1 Loskiel, Part III.. p. 89.
2 Western Annals, p. 371.
3 Wash.-Irvine Cor., p. 91, Western Annals, p. 37I.

History of Beaver County 427

tations, and farmyards filled with cattle and poultry. For a while, too, they were beyond the region of the border disturbances, and the influence and hostility of the white people. But

428 History of Beaver County

their peace was soon broken. With the breaking-out of the Revolutionary War the Moravian Indians found themselves between two fires. To the westward were the British, with headquarters at Detroit, and their partisans, the Shawnese and Wyandots and-some of the Delawares; and to the eastward the Americans. The Christian Indians were non-partisans, in accordance with their principles, but could not avoid the necessity of showing hospitality to war-parties of both sides, and were consequently brought under the suspicion of both. It is true that some renegade Moravian Indians took part in border forays, though when this was known, they were expelled from the church 1; and it is true also that the missionaries, Zeisberger and Heckewelder, though outwardly maintaining a position of strict neutrality, did often communicate secretly to the commandants at Fort Pitt valuable warnings of intended incursions of the hostile savages.2 Nevertheless their declaration made to a chief of the Wyandots, who, in the spring of 1781, visited them to advise them of their dangerous position, was true. They said: "Uncle, and you Shawanese, our nephews, we have not hitherto seen our situation so dangerous as not to stay here. We live in peace with all mankind and have nothing to do with the war. We desire and request no more than that we may be permitted to live in peace and quiet."3 They continued to resist the most urgent appeals from other friendly chiefs and from Brodhead to remove nearer the settlements, and the blame for this must doubtless be given to their white teachers, Zeisberger and Heckewelder.4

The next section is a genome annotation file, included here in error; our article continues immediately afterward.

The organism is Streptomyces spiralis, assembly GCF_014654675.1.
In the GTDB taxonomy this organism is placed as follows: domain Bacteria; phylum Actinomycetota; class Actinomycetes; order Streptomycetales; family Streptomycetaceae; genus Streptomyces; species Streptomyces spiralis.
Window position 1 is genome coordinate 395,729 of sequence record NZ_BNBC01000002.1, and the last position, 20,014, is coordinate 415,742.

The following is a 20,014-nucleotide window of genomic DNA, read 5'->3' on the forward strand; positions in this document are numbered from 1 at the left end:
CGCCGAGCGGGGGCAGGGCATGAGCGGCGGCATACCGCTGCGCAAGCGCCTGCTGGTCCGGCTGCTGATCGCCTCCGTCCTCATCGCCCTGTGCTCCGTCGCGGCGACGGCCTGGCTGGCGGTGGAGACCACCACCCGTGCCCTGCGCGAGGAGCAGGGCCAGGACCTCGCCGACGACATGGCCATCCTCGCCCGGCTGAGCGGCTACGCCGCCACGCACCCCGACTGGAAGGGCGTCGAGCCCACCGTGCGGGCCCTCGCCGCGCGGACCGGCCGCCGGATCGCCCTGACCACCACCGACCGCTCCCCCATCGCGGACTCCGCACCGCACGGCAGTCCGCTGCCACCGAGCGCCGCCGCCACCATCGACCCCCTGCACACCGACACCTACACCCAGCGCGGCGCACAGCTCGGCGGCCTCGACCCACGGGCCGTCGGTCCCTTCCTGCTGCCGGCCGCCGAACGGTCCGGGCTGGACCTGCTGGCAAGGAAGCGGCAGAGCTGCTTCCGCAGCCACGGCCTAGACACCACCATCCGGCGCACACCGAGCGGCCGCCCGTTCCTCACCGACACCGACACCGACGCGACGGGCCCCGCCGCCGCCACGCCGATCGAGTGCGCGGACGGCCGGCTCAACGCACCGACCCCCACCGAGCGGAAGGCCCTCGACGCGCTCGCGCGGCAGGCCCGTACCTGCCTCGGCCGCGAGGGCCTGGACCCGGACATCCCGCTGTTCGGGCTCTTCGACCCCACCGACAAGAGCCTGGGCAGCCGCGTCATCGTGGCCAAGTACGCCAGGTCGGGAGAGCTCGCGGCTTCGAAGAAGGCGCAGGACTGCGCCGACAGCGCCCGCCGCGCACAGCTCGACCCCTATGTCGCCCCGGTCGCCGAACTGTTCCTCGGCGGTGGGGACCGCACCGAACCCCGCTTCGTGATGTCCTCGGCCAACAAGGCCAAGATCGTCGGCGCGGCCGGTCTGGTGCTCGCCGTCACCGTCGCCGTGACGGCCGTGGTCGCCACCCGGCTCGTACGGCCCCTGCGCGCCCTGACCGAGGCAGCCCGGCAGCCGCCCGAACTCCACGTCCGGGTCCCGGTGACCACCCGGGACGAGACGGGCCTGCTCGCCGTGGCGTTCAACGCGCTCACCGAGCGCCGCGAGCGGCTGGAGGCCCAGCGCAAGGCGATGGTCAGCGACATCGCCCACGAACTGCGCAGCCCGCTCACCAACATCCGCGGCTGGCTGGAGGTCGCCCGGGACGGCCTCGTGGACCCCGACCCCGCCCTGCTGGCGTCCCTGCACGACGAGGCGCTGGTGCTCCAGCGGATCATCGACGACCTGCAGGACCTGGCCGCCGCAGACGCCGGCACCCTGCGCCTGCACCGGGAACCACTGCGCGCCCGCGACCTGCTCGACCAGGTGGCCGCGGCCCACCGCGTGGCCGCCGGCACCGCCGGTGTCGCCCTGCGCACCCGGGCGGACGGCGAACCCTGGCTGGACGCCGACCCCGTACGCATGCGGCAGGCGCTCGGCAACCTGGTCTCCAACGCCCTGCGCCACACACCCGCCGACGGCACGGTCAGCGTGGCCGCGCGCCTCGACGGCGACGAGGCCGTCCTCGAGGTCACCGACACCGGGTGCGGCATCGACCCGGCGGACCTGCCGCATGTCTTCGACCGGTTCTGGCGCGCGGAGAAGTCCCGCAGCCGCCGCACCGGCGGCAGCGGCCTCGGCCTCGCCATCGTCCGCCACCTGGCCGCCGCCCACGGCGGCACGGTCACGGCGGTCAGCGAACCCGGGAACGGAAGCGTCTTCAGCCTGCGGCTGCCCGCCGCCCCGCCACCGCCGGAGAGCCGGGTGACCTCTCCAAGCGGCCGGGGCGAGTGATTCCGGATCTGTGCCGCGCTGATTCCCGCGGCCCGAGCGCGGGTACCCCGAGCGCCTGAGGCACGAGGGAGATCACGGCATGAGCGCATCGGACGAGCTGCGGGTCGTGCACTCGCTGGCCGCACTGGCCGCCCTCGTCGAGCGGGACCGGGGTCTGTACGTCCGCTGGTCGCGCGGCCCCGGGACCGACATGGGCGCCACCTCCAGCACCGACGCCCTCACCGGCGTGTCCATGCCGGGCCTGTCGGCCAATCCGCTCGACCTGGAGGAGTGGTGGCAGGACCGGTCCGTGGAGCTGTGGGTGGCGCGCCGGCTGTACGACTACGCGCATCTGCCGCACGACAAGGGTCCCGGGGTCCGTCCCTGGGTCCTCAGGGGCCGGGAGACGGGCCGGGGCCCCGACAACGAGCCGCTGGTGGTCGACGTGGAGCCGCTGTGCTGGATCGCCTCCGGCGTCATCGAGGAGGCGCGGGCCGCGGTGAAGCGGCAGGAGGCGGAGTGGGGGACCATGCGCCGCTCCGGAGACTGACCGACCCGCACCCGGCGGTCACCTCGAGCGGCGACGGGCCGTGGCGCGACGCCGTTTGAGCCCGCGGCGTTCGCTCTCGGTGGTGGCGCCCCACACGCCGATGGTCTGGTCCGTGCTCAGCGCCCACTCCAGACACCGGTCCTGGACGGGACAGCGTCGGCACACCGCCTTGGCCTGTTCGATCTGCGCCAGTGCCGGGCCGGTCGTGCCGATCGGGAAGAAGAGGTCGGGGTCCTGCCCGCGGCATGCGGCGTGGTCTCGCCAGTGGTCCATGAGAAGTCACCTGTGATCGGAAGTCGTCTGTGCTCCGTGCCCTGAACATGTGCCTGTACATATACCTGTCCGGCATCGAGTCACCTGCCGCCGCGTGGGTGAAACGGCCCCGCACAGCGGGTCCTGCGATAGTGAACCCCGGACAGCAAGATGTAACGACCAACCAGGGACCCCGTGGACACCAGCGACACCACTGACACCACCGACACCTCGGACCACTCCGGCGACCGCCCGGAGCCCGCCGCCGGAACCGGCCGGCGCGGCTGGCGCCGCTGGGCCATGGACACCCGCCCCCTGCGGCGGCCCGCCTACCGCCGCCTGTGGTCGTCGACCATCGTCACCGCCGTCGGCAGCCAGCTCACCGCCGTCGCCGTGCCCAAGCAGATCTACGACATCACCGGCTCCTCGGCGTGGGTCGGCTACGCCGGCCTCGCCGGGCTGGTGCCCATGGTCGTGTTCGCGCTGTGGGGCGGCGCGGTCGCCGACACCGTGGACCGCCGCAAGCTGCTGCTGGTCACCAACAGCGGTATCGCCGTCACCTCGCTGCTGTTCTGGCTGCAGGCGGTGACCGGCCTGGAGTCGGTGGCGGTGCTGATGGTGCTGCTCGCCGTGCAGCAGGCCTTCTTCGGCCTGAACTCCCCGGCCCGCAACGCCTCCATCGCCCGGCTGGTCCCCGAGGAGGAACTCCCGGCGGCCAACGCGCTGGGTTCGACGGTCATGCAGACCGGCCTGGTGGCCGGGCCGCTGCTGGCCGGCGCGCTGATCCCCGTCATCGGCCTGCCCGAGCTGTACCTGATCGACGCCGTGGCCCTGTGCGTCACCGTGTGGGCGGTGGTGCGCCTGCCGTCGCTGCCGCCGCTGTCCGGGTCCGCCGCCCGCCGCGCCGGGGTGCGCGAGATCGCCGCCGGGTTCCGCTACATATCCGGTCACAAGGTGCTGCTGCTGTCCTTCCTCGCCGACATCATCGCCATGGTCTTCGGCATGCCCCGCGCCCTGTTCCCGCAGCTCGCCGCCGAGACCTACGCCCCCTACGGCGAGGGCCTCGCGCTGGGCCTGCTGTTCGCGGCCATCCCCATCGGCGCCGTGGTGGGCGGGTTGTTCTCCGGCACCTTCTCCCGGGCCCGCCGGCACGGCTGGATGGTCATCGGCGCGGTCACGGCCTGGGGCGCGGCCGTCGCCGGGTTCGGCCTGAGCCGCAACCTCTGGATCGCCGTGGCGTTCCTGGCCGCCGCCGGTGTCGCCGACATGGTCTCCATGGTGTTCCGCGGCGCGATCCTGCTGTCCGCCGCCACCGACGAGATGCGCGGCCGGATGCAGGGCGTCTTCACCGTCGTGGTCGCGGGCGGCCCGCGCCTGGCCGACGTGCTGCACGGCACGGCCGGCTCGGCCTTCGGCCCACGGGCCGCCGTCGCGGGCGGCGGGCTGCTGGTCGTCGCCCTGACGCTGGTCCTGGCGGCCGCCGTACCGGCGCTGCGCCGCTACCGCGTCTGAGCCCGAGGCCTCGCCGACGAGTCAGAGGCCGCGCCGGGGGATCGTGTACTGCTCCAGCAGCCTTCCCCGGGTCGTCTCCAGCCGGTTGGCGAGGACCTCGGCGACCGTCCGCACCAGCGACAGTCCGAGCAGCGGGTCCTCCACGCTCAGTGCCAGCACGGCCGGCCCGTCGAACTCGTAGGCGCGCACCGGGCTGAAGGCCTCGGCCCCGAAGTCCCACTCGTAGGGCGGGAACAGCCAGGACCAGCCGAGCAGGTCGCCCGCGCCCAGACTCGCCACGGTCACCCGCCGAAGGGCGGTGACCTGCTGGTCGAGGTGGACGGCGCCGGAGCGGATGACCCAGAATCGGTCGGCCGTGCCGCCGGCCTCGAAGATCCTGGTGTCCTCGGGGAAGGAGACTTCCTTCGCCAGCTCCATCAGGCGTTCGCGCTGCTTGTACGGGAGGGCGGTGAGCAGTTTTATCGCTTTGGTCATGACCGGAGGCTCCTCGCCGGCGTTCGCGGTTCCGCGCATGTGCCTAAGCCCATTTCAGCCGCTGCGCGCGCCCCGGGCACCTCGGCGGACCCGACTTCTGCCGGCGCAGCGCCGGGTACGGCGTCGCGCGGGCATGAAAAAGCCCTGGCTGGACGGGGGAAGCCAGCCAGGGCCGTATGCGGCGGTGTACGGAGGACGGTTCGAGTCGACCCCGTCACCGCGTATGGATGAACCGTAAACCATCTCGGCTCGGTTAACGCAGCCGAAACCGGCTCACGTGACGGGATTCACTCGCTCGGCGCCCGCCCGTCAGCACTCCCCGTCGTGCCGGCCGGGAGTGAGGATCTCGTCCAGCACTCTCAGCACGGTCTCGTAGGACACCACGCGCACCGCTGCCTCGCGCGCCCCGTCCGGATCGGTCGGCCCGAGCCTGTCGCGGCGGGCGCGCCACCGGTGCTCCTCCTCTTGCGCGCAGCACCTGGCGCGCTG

In August, 1781, Zeisberger wrote to Brodhead at Fort Pitt advising him of the fact that a large body of Indians under Matthew Elliott was approaching the settlements, intending, probably, an attack upon Fort Henry (Wheeling). Brodhead immediately warned the officer commanding at Fort Henry, and also sent letters to the county lieutenants and one to the com-

1 The Germans in Colonial Times, p. 291.
2 See Penna. Arch. 1781-83, vol. ix., pp. 57, 16I: 1790, voL xii., pp. I92, 196, 203, 214. 219, 22I, 23I, 243.

"It was the peculiar hardship of these inoffensive religionists, that every act of benevolence or humanity on their part was sure to excite distrust and hostility in some quarter. But whatever appeared like a complication with the savage enemy was so notorious as to provoke exaggeration, while the evidence of an opposite or friendly disposition to the Americans was diligently guarded by Morgan, Mcintosh, or Brodhead as confidential communications."-Tayior's History of Ohio, p, 345.
3 Western Annals, p. 372.
4 See Brodhead's letter to Zeisberger, Penna. Arch., vol. xii. (1790), p. 203.

History of Beaver County 429

mandant at Fort McIntosh (Beaver). A part of this hostile band did make an appearance before Fort Henry, but finding the garrison prepared to receive them, they dispersed. From a boy whom they captured outside of the fort they learned, however, of the manner in which the whites had been apprised of their approach. The warriors were thereby so much exasperated against Zeisberger that they returned to the Moravian towns, destroyed everything they could, and drove the Christian Indians and their ministers off to the Sandusky River, where, at a point near the present Upper Sandusky, they prepared to spend the winter. Here they were left in great destitution, and in order to relieve the distress of the congregation, about one hundred and fifty of them-men, women, and children, having obtained leave of the Wyandots, returned, in February, 1782, to the Tuscarawas, to gather the corn that had been left in the fields and carry it to Sandusky for their support. At Sandusky the Moravian Indians were strictly watched by the British and their savage allies, and threatened with severe punishment if they should attempt to give information to the Americans of the movements of their foes.1
Early in 1782 several Indian descents were made upon the borders of Pennsylvania. On the 10th of February the farm of Robert Wallace, on Raccoon Creek, in the present township of Hanover, Washington County, was attacked during his absence and his wife and three children carried off. Mrs. Wallace and her youngest child, an infant daughter, were, soon after the capture, tomahawked and scalped. The other two, who were boys, were taken to Sandusky, where the older one died. The younger boy was finally rescued by his father.2 The war-party which had done this outrage passed, on its retreat, through the Mora­ vian towns, selling the property of their victims while encamped near Gnadenhutten. The guileless Moravians purchased some of the household utensils from the Wallace home, and a young squaw came thus into the possession of the blood-stained dress of Mrs. Wallace. It was perhaps the intention of the savages to divert suspicion from themselves onto the Moravians in this manner, and if such was their plan it succeeded only too well, as will presently be seen. A captive white urged the Moravian

1 Washington-Irvine Cor. (Butterfield) p. 60.
2 Id., p. 318; History of Washington County, Pa. (Crumrine) pp. 103-4.

430 History of Beaver County